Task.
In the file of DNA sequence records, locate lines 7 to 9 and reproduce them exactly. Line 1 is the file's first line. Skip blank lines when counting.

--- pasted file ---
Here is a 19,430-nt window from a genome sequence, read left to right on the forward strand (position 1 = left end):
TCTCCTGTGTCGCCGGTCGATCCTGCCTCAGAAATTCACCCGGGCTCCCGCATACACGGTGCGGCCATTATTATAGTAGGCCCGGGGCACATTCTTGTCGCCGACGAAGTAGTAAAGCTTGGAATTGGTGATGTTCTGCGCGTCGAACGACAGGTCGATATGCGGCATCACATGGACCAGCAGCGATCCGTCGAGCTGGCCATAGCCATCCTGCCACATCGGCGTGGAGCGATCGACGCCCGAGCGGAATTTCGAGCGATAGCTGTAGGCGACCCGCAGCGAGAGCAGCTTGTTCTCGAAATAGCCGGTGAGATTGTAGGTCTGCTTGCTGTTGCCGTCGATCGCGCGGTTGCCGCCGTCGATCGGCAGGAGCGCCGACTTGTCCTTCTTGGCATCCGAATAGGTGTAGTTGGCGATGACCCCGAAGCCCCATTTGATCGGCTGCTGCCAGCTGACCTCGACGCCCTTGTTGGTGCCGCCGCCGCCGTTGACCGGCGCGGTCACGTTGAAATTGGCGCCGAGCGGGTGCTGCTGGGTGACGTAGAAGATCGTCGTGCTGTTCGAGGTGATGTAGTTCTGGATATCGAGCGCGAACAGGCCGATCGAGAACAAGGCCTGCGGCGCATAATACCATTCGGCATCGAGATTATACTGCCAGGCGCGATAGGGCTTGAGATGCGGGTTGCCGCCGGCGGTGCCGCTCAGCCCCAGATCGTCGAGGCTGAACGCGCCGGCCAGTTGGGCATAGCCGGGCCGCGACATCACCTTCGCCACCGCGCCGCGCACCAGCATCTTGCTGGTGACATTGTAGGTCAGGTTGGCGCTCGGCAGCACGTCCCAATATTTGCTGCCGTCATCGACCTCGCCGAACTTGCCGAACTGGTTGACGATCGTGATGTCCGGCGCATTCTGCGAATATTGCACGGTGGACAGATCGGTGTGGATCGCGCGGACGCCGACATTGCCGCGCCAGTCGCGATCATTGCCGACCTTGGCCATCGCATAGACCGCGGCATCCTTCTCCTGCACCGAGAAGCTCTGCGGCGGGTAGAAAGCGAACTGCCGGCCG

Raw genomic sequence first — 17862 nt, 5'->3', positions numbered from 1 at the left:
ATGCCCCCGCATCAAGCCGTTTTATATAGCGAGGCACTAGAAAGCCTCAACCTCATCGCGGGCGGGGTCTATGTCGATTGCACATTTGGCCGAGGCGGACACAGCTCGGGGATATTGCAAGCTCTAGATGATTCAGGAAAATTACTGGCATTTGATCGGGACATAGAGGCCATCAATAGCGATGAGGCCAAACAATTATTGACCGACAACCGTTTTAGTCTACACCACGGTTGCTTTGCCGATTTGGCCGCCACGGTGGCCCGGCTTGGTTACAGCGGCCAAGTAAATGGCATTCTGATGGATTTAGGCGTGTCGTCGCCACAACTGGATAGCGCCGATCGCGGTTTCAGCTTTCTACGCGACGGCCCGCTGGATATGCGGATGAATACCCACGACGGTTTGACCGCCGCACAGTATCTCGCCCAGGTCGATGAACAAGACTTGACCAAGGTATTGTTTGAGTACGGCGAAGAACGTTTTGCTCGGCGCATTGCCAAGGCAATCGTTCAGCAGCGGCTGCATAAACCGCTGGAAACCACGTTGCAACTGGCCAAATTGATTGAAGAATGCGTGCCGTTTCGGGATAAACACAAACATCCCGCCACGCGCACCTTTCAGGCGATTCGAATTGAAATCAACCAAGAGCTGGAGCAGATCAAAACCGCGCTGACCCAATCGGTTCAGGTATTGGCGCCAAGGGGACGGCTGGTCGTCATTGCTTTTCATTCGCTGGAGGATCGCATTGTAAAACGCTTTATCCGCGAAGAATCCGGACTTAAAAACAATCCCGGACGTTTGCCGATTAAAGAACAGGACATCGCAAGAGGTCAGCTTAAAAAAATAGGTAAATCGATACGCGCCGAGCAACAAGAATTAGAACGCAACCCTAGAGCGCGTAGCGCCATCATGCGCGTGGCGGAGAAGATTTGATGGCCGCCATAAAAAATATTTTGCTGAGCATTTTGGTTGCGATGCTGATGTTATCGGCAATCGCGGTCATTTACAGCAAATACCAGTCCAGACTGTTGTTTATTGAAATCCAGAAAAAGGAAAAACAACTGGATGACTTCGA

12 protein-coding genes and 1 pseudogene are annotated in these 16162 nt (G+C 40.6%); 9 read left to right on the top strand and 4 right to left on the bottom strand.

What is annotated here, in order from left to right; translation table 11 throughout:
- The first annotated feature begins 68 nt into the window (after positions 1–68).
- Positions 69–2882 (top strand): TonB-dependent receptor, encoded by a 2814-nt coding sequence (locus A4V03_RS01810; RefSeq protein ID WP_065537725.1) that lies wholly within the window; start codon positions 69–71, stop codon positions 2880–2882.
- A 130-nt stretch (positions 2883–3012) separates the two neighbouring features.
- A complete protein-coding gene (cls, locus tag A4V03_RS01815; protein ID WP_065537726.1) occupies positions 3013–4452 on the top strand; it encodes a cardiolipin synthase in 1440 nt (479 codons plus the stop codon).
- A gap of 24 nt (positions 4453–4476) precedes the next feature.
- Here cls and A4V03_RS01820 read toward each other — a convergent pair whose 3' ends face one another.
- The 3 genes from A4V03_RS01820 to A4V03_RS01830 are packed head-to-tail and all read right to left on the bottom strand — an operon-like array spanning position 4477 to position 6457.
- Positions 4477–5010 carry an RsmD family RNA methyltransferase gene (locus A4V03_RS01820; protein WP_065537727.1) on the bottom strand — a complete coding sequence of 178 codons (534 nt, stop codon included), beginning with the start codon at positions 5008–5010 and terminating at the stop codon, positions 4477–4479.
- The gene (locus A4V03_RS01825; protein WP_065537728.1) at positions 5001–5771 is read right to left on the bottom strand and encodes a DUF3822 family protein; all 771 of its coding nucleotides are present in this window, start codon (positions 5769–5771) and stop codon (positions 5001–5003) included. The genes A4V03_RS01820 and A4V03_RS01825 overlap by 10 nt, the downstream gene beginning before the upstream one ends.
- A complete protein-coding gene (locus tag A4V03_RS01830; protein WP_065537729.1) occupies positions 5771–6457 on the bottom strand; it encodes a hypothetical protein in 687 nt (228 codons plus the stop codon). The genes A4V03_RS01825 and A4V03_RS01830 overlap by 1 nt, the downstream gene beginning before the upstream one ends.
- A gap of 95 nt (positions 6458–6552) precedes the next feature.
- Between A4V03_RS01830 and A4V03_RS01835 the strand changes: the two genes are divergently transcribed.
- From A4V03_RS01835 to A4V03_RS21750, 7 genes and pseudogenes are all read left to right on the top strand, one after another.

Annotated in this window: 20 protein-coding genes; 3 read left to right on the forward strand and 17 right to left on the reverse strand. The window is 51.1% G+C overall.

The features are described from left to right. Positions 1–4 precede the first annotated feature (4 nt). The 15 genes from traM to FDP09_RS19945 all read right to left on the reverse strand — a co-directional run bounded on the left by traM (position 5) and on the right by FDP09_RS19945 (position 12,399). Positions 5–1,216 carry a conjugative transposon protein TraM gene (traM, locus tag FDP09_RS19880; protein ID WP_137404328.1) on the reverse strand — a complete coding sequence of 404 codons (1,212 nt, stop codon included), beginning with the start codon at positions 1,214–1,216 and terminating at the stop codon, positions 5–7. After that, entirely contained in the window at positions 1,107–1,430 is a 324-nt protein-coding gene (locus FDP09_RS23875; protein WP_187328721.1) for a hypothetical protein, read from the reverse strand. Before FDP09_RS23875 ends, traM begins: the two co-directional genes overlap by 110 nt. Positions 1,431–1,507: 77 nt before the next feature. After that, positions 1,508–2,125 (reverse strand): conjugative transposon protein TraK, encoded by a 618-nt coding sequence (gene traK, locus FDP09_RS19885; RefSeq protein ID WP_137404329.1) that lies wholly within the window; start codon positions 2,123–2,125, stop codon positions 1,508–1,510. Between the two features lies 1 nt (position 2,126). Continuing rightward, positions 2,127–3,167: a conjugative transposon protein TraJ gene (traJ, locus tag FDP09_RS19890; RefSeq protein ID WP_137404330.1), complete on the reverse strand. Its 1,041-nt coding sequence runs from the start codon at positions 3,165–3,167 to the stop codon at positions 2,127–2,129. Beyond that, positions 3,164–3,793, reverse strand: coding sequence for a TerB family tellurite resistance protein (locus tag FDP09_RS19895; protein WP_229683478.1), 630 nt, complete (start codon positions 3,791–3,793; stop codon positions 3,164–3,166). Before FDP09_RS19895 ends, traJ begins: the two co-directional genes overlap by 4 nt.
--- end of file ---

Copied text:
- The first annotated feature begins 68 nt into the window (after positions 1–68).
- Positions 69–2882 (top strand): TonB-dependent receptor, encoded by a 2814-nt coding sequence (locus A4V03_RS01810; RefSeq protein ID WP_065537725.1) that lies wholly within the window; start codon positions 69–71, stop codon positions 2880–2882.
- A 130-nt stretch (positions 2883–3012) separates the two neighbouring features.